dpstar Group manufactures temperature-sensing devices (thermosensors) such as thermocouples, resistance temperature detectors (RTD) and Thermistor. We are one of the largest supplier of Thermocouples, Temperature Sensors and PT100 Sensors in South East Asia.
A Thermocouple is a sensor used to measure temperature. Thermocouples consist of two wire legs made from different metals. The wires legs are welded together at one end, creating a junction. This junction is where the temperature is measured. When the junction experiences a change in temperature, a voltage is created. The voltage can then be interpreted to calculate the temperature.
The standard covers the eight specified and most commonly used thermocouples, referring to their internationally recognized alpha character type designation & providing the full reference tables for each. These thermocouple types (Types K, J, N, T, E, B, R and S ) can be subdivided in 2 groups, base metal thermocouple and noble metal thermocouple.
Resistance Temperature Detector (RTD)
An RTD, also known as a resistance thermometer, measures temperature by correlating the resistance of the RTD element with temperature. An RTD consists of a film or, for greater accuracy, a wire wrapped around a ceramic or glass core. The most accurate RTDs are made using platinum but lower cost RTDs can be made from nickel or copper. However, nickel and copper are not as stable or repeatable. Platinum RTDs offer a fairly linear output that is highly accurate (0.1 to 1 °C) across -200 to 600 °C. While providing the greatest accuracy, RTDs also tend to be the most expensive of temperature sensors.
Resistance thermometers may be called RTD’s (Resistance Temperature Detectors), PRT’s (Platinum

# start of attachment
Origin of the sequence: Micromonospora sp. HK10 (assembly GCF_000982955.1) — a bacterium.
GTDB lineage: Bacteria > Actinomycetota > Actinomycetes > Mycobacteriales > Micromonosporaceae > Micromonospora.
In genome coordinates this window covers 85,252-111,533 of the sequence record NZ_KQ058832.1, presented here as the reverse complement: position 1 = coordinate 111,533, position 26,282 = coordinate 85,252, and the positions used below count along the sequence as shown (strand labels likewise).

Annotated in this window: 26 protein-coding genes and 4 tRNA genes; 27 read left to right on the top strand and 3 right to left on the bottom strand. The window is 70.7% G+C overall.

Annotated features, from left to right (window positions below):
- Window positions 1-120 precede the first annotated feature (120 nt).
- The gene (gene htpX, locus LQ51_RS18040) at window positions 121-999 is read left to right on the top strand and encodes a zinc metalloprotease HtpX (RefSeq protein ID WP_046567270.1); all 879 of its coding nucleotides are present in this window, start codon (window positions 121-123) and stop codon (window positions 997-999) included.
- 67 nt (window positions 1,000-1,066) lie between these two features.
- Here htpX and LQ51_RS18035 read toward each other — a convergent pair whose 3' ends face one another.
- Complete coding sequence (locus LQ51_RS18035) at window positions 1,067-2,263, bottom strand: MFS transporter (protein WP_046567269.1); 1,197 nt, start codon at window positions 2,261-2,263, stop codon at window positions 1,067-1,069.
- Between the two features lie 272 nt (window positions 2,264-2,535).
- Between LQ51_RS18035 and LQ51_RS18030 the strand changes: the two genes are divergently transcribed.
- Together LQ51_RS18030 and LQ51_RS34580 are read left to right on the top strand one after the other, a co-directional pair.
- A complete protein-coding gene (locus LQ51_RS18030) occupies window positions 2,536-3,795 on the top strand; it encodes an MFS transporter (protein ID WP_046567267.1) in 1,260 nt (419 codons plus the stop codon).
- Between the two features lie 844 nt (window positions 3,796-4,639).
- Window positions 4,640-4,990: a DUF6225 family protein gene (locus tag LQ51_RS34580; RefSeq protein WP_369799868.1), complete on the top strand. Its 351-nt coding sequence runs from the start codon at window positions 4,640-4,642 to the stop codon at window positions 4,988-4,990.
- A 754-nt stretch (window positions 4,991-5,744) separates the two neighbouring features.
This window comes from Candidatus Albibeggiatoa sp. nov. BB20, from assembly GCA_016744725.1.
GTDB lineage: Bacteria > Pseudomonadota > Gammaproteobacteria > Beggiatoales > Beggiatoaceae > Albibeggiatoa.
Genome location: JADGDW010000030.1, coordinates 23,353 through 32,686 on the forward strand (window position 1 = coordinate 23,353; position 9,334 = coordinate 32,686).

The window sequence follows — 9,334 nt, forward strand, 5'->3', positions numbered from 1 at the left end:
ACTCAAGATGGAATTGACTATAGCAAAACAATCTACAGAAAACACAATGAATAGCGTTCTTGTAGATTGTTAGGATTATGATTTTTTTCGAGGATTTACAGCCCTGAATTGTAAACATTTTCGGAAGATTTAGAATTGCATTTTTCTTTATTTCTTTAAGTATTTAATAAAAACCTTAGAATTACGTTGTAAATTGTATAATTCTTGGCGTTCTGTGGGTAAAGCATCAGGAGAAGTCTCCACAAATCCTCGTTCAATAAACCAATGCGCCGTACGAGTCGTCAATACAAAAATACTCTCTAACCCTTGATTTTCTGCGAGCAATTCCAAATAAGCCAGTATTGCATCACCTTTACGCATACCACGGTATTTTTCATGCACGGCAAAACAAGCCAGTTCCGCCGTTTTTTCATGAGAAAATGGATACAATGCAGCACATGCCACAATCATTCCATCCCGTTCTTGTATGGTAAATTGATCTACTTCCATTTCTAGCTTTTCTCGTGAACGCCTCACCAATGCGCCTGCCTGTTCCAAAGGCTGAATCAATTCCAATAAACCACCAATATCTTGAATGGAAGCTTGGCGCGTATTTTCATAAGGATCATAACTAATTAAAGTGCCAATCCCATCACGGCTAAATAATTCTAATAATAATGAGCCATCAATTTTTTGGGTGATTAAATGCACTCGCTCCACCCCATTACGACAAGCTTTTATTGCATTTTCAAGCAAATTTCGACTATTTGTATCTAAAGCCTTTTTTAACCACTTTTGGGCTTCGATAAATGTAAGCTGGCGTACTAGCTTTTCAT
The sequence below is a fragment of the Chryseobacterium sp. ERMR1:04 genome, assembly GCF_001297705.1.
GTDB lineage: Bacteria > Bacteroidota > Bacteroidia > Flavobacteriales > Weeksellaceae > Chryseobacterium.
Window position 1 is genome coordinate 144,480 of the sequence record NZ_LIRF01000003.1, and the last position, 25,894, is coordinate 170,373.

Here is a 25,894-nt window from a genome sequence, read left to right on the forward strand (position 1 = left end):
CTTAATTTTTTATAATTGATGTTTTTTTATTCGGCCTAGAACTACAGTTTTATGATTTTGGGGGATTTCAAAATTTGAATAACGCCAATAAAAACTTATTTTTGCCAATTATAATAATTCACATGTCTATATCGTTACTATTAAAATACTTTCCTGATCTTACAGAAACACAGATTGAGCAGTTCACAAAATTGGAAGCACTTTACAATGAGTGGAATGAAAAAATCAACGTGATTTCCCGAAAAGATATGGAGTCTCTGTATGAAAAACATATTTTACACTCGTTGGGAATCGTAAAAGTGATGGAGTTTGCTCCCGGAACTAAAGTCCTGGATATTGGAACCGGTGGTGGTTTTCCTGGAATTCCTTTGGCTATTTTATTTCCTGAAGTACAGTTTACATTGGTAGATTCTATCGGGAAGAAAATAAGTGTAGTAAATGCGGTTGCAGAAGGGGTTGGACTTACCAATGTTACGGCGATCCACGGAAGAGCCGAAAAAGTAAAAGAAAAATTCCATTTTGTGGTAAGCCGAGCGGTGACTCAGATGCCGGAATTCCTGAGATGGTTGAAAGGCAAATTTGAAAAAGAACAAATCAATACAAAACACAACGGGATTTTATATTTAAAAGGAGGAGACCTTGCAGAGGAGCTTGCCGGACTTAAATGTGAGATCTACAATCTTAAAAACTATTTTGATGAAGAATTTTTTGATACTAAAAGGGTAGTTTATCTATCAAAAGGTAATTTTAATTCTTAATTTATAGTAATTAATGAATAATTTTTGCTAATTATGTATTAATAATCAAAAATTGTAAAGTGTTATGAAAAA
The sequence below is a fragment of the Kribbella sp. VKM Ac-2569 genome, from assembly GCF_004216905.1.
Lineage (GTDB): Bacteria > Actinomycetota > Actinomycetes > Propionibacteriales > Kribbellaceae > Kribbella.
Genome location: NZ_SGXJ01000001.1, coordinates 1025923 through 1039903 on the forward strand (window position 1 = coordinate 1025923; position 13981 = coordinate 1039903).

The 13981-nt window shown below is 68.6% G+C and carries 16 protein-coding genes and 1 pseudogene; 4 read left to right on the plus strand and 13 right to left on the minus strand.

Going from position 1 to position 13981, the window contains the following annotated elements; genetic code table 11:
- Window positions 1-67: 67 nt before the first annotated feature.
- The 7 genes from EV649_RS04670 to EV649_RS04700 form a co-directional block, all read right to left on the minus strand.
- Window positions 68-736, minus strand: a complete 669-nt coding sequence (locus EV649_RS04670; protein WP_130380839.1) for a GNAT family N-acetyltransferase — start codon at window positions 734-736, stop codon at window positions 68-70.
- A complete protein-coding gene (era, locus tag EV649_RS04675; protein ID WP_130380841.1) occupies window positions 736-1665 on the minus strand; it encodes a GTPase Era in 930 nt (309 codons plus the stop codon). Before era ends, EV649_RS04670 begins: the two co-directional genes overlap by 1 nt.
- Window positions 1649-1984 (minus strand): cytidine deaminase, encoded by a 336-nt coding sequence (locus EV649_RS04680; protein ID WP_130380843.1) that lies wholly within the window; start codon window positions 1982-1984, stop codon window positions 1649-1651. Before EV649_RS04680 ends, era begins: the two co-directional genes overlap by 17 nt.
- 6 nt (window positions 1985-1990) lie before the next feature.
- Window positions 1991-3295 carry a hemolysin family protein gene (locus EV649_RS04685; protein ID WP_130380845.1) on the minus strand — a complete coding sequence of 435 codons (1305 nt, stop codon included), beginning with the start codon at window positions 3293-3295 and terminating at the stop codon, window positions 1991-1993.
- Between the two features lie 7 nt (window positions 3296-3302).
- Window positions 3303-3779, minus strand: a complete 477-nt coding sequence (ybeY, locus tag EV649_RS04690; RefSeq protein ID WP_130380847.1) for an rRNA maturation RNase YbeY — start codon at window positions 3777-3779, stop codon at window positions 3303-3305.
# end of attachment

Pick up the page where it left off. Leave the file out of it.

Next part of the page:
Resistance Thermometers), or SPRT’s (Standard Platinum Resistance Thermometers).
A thermistor is a device whose electrical resistance is controlled by temperature. Thermistors are available in two types: NTC thermistors, or negative thermal coefficient thermistors, and PTC thermistors, or positive thermal coefficient thermistors. In NTC thermistors, the resistance decreases proportionally with increases in temperature. PTC thermistors, on the other hand, have increasing resistance with increasing temperature.
NTC sensors are typically used in a range from −55°C to 200°C. Most PTC thermistors are designed to operate with a transition temperature somewhere between 60°C and 120°C, however, devices can be manufactured that can switch as low as 0°C or as high as 200°C.
We manufacture and supply a full range of temperature sensors. If you can’t find what you are looking for below, get in touch with us. We can help you identify your broken sensors or help design sensors for new applications.
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